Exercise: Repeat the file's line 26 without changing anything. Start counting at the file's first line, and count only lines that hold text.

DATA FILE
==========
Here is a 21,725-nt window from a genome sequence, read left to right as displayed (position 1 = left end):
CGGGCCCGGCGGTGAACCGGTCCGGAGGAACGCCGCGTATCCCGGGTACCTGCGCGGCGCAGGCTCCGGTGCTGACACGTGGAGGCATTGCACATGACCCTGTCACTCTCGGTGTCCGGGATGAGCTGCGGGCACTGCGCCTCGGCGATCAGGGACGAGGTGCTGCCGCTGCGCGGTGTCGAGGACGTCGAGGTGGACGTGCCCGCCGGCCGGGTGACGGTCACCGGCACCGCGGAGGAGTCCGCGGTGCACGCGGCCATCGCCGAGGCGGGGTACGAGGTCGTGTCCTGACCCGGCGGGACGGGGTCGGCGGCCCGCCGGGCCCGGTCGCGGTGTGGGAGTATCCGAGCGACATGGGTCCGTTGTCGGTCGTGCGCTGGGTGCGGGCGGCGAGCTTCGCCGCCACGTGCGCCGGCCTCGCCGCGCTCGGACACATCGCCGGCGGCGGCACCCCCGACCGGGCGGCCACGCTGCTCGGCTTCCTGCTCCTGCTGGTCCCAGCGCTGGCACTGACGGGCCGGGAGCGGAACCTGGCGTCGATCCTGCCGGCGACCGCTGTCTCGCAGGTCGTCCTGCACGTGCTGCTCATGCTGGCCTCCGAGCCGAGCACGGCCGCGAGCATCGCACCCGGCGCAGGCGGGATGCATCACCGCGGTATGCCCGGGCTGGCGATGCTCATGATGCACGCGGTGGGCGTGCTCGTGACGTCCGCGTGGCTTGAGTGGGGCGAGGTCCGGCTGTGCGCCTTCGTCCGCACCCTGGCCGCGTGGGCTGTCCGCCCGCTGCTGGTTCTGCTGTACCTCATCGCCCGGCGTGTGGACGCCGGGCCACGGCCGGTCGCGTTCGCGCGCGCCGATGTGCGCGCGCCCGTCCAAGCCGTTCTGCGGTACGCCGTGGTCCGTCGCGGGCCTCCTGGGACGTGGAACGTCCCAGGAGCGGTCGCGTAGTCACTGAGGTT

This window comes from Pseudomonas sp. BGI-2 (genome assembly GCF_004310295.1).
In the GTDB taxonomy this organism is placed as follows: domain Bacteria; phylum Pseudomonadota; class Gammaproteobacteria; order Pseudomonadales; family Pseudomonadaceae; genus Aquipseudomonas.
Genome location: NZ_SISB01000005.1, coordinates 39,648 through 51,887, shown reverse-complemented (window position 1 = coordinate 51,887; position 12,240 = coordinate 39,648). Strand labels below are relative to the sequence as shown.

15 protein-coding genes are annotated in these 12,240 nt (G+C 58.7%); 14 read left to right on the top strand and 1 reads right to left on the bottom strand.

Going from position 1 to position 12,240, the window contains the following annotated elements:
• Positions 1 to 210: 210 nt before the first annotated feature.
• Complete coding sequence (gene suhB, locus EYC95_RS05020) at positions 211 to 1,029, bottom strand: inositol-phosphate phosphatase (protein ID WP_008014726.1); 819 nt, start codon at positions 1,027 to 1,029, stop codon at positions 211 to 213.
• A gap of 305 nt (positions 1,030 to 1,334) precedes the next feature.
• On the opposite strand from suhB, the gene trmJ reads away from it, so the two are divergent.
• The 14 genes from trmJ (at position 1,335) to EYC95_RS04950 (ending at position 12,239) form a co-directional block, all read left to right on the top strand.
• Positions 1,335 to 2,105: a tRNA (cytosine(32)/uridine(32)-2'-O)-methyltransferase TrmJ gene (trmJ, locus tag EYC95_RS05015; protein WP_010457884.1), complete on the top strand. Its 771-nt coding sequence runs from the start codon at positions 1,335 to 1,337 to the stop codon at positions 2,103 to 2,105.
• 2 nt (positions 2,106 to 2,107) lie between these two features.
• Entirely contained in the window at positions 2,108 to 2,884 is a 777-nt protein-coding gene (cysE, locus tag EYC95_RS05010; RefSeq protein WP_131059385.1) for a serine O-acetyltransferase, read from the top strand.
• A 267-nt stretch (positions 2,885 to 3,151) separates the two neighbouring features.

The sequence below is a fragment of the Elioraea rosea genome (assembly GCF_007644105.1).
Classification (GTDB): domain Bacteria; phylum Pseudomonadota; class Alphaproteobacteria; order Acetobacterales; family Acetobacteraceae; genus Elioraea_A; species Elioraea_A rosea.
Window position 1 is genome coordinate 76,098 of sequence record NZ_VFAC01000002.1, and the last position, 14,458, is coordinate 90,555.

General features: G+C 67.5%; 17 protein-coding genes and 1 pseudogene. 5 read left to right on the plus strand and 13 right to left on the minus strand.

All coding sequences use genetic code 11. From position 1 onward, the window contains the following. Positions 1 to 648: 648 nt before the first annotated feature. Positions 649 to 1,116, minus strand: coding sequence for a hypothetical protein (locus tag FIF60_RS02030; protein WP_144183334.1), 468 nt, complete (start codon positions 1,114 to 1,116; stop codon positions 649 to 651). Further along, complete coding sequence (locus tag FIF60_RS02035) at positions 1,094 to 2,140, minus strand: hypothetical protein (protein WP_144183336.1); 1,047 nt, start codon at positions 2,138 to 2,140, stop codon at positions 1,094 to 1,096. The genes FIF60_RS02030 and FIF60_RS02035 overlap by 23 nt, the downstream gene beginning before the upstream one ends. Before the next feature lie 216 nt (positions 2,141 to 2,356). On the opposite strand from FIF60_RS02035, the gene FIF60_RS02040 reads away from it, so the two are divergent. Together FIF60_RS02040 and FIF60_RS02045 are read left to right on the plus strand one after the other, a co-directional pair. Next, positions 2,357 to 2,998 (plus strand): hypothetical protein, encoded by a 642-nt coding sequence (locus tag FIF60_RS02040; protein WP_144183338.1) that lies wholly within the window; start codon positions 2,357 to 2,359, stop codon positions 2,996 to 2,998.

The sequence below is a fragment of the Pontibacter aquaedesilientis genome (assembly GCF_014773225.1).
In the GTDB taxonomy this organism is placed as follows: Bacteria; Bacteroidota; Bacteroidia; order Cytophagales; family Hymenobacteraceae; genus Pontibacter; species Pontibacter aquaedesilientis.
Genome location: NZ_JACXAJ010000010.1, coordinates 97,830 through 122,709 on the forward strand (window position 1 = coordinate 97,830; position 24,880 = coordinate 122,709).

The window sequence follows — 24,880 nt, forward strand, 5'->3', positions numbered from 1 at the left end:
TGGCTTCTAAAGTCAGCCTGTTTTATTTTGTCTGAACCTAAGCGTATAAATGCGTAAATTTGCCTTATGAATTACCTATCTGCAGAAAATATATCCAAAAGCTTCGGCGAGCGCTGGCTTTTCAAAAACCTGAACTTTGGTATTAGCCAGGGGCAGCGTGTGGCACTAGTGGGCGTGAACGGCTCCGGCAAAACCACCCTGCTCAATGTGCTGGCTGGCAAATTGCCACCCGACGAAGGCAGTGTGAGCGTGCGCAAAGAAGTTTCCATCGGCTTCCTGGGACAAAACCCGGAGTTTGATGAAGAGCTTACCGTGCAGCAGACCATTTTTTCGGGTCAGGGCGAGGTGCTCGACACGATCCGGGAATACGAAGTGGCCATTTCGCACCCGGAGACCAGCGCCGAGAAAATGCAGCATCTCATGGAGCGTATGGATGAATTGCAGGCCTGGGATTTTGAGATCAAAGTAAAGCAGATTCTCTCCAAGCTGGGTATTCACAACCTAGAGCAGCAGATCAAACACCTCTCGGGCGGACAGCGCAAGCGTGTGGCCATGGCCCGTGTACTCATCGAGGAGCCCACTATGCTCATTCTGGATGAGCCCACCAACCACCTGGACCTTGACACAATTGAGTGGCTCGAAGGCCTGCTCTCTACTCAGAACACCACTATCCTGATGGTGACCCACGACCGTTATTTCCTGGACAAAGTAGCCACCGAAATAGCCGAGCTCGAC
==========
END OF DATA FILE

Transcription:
TGGCTTCTAAAGTCAGCCTGTTTTATTTTGTCTGAACCTAAGCGTATAAATGCGTAAATTTGCCTTATGAATTACCTATCTGCAGAAAATATATCCAAAAGCTTCGGCGAGCGCTGGCTTTTCAAAAACCTGAACTTTGGTATTAGCCAGGGGCAGCGTGTGGCACTAGTGGGCGTGAACGGCTCCGGCAAAACCACCCTGCTCAATGTGCTGGCTGGCAAATTGCCACCCGACGAAGGCAGTGTGAGCGTGCGCAAAGAAGTTTCCATCGGCTTCCTGGGACAAAACCCGGAGTTTGATGAAGAGCTTACCGTGCAGCAGACCATTTTTTCGGGTCAGGGCGAGGTGCTCGACACGATCCGGGAATACGAAGTGGCCATTTCGCACCCGGAGACCAGCGCCGAGAAAATGCAGCATCTCATGGAGCGTATGGATGAATTGCAGGCCTGGGATTTTGAGATCAAAGTAAAGCAGATTCTCTCCAAGCTGGGTATTCACAACCTAGAGCAGCAGATCAAACACCTCTCGGGCGGACAGCGCAAGCGTGTGGCCATGGCCCGTGTACTCATCGAGGAGCCCACTATGCTCATTCTGGATGAGCCCACCAACCACCTGGACCTTGACACAATTGAGTGGCTCGAAGGCCTGCTCTCTACTCAGAACACCACTATCCTGATGGTGACCCACGACCGTTATTTCCTGGACAAAGTAGCCACCGAAATAGCCGAGCTCGAC